• “Money happens to be the only universal means of measuring a person’s worth, their contribution to society. It’s imperfect, and typically false, but the idea that one’s paycheck is directly proportional to one’s importance is hard to dispel from most people’s minds.”

      It works both ways, actually, from my experience. Not only do other people start to think less of you if you only work a minimum wage job, you start to think that way too. After all, it’s more of a struggle to maintain that worth if other people don’t care if you are there or not. Several years of indifference can wear anyone down.

      For anyone else out there reading this comment, this is the reason I try to reply to every comment. I am reading them, I always consider what you have said and, when there is time, I make sure I say something. I wrote for months and months, writing a couple of posts a week, and received no comments at all. I’m still new enough to this to care that someone said something in response.

      “I read your short story, and its meaning didn’t hit me until I read the above explanation, but it got me thinking: the reason that what they do may be more important than who they are could be because ideas endure, whereas people die. Or maybe because people are lazy, and they care more about ideas than the people that came up with them. So often, the art is valued, but the artist is not. That value has to come from somewhere, and it starts with you.”

      Sure, that’s the reason I came up with too. But, as I often do in my random short stories, I leave things rather vague on purpose. The reader is supposed to think about it (hopefully) and then come up with something. I actually meant to come back and write an introduction (I wrote it in the morning before work) but got caught in meetings between classes. By the time I got back to it, it was time to post the next Part in the commentary.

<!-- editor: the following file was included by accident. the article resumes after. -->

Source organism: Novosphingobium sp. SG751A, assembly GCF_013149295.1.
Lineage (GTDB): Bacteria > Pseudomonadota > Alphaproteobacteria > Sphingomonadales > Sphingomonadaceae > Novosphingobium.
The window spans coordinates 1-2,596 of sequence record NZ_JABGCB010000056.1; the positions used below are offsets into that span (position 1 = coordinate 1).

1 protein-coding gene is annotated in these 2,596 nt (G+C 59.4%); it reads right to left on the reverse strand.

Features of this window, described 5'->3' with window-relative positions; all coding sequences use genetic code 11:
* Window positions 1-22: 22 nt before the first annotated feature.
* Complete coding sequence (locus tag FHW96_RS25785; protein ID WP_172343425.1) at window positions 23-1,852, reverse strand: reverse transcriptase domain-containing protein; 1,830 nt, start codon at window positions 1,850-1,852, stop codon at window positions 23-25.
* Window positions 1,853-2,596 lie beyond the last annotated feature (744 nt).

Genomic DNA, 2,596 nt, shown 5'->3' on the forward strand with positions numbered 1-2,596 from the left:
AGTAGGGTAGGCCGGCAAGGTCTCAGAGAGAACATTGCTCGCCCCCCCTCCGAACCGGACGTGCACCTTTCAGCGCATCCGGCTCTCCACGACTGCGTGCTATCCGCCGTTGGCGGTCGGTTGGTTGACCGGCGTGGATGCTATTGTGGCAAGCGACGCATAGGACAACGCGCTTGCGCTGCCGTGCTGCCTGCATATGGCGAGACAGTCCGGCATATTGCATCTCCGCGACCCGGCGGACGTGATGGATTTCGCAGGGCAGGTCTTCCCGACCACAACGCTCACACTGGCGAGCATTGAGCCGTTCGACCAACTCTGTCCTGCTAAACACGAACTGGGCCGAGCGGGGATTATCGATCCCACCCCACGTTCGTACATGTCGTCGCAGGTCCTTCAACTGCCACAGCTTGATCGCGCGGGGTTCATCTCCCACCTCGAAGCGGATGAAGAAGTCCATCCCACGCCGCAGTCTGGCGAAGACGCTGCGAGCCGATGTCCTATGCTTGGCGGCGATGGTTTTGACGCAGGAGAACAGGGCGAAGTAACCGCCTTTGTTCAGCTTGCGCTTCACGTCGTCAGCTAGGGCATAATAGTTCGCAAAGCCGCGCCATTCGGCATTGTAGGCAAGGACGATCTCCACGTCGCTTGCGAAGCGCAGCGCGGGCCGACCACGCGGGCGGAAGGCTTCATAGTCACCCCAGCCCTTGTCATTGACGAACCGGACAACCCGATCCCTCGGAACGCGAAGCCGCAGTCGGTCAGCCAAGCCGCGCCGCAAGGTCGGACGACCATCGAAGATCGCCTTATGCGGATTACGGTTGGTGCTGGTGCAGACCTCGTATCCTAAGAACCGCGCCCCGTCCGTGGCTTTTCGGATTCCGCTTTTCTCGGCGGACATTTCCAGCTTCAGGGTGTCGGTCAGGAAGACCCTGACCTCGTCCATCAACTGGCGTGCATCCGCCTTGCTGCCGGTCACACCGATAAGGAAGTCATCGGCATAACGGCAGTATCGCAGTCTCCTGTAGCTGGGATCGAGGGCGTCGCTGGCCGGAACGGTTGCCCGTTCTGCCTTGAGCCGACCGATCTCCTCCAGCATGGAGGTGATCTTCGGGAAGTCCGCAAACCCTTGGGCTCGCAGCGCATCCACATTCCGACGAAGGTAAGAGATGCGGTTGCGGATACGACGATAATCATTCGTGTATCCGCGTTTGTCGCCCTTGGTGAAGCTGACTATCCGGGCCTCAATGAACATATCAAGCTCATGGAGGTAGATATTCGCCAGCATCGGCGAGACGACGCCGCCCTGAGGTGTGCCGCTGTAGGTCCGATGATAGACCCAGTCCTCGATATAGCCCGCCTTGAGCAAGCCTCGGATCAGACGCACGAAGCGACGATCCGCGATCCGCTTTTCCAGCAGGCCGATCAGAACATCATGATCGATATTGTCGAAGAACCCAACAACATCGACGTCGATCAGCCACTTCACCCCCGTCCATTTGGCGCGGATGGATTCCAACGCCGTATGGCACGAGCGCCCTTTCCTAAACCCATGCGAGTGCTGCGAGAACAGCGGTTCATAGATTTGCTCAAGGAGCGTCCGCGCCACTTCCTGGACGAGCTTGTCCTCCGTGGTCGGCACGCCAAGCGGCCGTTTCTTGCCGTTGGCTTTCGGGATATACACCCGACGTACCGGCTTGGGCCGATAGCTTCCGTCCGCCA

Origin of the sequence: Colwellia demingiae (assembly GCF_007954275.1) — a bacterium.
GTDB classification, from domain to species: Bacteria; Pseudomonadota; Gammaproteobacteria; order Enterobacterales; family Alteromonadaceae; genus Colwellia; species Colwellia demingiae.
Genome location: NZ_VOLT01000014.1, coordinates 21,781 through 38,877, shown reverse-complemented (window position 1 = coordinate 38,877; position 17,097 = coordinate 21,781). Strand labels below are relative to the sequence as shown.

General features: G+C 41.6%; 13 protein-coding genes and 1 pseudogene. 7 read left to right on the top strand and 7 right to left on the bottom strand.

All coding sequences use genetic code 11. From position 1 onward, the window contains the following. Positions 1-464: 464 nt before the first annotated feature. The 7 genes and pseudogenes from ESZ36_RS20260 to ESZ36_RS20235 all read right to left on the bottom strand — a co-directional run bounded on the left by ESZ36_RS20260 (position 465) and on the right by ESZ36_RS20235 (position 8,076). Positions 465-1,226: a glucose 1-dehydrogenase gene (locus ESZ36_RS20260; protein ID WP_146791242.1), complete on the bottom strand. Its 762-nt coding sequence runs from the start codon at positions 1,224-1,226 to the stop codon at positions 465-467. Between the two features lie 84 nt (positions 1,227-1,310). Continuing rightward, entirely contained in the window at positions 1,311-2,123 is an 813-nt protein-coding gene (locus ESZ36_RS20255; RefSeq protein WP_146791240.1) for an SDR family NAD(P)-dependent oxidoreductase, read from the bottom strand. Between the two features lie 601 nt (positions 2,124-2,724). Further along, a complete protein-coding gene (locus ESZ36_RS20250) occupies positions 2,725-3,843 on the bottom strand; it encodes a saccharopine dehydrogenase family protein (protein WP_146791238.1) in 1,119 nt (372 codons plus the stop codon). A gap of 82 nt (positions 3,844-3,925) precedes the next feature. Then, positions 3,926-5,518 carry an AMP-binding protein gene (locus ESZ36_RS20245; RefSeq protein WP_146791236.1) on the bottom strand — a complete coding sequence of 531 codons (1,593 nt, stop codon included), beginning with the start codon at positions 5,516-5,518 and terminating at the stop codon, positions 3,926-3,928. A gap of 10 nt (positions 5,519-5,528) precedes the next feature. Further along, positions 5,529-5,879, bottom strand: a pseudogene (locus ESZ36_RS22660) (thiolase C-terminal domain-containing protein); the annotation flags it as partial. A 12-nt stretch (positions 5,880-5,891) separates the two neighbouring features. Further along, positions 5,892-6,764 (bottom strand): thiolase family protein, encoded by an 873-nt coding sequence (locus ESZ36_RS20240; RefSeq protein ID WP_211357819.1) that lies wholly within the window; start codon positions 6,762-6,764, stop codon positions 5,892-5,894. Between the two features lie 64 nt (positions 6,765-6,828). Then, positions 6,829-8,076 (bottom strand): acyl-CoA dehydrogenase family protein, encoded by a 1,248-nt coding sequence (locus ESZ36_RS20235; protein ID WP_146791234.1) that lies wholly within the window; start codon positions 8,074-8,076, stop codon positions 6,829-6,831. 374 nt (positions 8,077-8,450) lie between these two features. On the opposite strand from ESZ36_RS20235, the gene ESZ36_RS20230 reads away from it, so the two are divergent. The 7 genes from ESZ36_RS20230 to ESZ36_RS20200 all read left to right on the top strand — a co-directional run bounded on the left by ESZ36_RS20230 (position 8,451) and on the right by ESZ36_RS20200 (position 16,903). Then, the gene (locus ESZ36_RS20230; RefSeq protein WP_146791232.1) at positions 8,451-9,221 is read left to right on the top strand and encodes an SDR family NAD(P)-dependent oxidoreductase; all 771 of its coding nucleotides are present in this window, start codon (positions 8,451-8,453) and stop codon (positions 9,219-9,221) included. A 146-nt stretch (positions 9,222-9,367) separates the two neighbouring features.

“Your writing has value to you, and it has value to those who enjoy what you write. If game writers were to demand better pay for their work, they might be valued as well. Until then, those statues will remain faceless.”

      I feel myself moving that way, toward game writing. It worries me that they are so undervalued and under-payed. Of course, if I just work on my own games, there is less of an issue with that.

      “But I’ll say one more thing on that: you seem to be at odds with your own goals. You want to be a writer, but you ‘keep your head down’? You want to be heard… and yet you whisper. As you’re climbing that mountain, you may find that you have to shout. Not because you have something to prove, but just because you have something to say.”

      I keep my head down insomuch that I am no longer on a podcast and just write random things for this one blog. That is slowly changing though. I am trying to be more active in the greater community, reaching out to many people for information, help and guidance. There is a possibility that in several months I may well be a slightly louder voice.

      The problem with shouting, in this context, is that I often have something to say but not the context to say it. I’m really enjoying Twitter now, for example. There are constantly neat things, sites and ideas being thrown around during the day. However, by the time I see something, several people have said my thought already. I have been mining it for things to read though. (If I wasn’t already working on this on-going commentary, I would have already written about a couple of things.)